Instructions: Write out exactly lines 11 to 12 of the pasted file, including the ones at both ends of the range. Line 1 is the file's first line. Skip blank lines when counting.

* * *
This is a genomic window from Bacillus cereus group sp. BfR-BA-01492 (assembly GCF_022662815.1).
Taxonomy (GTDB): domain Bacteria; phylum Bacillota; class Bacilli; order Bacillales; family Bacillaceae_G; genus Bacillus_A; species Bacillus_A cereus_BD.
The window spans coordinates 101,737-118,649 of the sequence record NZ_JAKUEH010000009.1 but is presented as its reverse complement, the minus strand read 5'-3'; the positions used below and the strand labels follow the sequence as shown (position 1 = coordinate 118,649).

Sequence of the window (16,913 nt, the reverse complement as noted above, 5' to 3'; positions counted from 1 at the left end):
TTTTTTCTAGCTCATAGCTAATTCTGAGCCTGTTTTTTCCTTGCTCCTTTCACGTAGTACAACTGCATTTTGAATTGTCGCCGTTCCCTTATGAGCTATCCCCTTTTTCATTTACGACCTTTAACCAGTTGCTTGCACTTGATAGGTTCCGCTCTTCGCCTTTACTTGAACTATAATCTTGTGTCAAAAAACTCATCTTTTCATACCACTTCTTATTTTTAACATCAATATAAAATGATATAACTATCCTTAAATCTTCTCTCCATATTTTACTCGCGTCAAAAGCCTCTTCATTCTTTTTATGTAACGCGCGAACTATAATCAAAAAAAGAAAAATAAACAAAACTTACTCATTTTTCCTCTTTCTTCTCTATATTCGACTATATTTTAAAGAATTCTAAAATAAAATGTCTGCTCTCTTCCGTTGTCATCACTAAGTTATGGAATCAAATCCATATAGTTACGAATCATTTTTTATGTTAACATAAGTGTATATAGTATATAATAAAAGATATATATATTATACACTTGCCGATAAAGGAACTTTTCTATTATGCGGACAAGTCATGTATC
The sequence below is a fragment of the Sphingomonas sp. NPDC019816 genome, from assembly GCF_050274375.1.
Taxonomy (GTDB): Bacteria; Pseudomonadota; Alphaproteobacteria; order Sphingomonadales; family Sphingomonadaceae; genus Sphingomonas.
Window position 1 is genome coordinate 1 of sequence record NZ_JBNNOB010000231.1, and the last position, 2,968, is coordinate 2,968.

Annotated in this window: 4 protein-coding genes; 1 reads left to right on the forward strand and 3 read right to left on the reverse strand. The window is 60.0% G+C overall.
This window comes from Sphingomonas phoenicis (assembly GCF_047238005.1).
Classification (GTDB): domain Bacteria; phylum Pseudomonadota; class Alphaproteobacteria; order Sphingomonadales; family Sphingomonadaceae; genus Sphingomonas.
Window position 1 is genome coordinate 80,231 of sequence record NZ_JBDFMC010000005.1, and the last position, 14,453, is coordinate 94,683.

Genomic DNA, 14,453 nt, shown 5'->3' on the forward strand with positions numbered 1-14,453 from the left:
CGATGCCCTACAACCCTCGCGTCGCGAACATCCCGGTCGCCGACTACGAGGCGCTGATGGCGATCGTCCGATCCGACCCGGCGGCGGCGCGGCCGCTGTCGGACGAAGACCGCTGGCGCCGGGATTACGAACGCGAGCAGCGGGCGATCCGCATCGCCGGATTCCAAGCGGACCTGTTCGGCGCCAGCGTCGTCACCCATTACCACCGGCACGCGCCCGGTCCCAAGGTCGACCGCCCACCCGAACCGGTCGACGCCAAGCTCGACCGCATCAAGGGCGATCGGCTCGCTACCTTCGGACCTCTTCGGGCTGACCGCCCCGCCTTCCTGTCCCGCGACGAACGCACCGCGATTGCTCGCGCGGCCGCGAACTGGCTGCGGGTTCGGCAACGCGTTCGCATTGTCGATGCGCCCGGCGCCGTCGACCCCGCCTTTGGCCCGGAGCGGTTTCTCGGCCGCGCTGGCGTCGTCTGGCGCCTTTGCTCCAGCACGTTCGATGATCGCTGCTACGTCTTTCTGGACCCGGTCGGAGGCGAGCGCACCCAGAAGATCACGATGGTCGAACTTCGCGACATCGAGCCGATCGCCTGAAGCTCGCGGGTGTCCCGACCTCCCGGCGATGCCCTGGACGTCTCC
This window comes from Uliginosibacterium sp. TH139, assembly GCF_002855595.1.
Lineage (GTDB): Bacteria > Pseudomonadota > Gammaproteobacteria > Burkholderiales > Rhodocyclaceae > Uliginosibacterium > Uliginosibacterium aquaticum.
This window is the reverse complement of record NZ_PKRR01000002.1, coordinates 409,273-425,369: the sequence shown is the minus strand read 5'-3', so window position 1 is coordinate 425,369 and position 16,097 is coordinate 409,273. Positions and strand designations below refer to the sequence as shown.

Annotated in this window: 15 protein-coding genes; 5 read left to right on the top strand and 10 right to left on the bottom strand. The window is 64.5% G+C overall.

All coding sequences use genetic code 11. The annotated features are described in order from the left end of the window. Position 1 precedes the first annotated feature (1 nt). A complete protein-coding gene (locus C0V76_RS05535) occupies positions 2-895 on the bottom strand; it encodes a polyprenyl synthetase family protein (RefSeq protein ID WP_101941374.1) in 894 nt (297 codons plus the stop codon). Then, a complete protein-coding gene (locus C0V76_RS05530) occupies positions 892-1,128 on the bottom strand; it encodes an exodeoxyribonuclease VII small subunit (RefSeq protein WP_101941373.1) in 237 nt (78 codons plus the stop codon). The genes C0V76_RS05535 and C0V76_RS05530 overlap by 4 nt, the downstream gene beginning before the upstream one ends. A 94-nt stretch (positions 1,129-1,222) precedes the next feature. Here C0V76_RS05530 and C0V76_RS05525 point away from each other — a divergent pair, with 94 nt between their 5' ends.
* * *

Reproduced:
Classification (GTDB): domain Bacteria; phylum Pseudomonadota; class Alphaproteobacteria; order Sphingomonadales; family Sphingomonadaceae; genus Sphingomonas.
Window position 1 is genome coordinate 80,231 of sequence record NZ_JBDFMC010000005.1, and the last position, 14,453, is coordinate 94,683.